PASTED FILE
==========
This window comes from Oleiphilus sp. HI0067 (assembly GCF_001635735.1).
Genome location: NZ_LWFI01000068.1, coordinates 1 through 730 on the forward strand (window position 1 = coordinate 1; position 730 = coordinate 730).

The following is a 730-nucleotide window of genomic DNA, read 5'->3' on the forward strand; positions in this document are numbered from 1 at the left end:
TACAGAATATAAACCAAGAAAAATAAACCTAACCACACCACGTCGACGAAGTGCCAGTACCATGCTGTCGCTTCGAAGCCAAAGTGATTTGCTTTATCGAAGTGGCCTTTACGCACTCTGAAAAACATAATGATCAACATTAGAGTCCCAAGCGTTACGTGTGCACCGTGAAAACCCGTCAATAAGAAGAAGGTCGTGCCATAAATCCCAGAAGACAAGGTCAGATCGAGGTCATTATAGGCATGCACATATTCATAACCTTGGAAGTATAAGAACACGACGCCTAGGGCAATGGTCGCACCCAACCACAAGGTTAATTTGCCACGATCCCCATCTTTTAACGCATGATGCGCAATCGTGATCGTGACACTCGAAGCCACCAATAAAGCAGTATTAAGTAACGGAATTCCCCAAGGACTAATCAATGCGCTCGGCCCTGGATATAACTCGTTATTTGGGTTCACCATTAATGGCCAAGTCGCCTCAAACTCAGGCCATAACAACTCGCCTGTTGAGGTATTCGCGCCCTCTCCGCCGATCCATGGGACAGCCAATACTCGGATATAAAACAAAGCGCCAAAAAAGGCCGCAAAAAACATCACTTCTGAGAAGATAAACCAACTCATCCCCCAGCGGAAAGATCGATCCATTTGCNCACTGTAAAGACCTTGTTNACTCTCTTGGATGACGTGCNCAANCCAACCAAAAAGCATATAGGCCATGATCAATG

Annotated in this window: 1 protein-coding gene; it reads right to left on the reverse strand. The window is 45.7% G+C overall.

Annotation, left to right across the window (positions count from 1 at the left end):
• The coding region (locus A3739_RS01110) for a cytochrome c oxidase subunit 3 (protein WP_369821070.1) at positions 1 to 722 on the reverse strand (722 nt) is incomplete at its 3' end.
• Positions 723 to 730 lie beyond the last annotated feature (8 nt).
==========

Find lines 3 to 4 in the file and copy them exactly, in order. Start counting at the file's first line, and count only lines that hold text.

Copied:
The following is a 730-nucleotide window of genomic DNA, read 5'->3' on the forward strand; positions in this document are numbered from 1 at the left end:
TACAGAATATAAACCAAGAAAAATAAACCTAACCACACCACGTCGACGAAGTGCCAGTACCATGCTGTCGCTTCGAAGCCAAAGTGATTTGCTTTATCGAAGTGGCCTTTACGCACTCTGAAAAACATAATGATCAACATTAGAGTCCCAAGCGTTACGTGTGCACCGTGAAAACCCGTCAATAAGAAGAAGGTCGTGCCATAAATCCCAGAAGACAAGGTCAGATCGAGGTCATTATAGGCATGCACATATTCATAACCTTGGAAGTATAAGAACACGACGCCTAGGGCAATGGTCGCACCCAACCACAAGGTTAATTTGCCACGATCCCCATCTTTTAACGCATGATGCGCAATCGTGATCGTGACACTCGAAGCCACCAATAAAGCAGTATTAAGTAACGGAATTCCCCAAGGACTAATCAATGCGCTCGGCCCTGGATATAACTCGTTATTTGGGTTCACCATTAATGGCCAAGTCGCCTCAAACTCAGGCCATAACAACTCGCCTGTTGAGGTATTCGCGCCCTCTCCGCCGATCCATGGGACAGCCAATACTCGGATATAAAACAAAGCGCCAAAAAAGGCCGCAAAAAACATCACTTCTGAGAAGATAAACCAACTCATCCCCCAGCGGAAAGATCGATCCATTTGCNCACTGTAAAGACCTTGTTNACTCTCTTGGATGACGTGCNCAANCCAACCAAAAAGCATATAGGCCATGATCAATG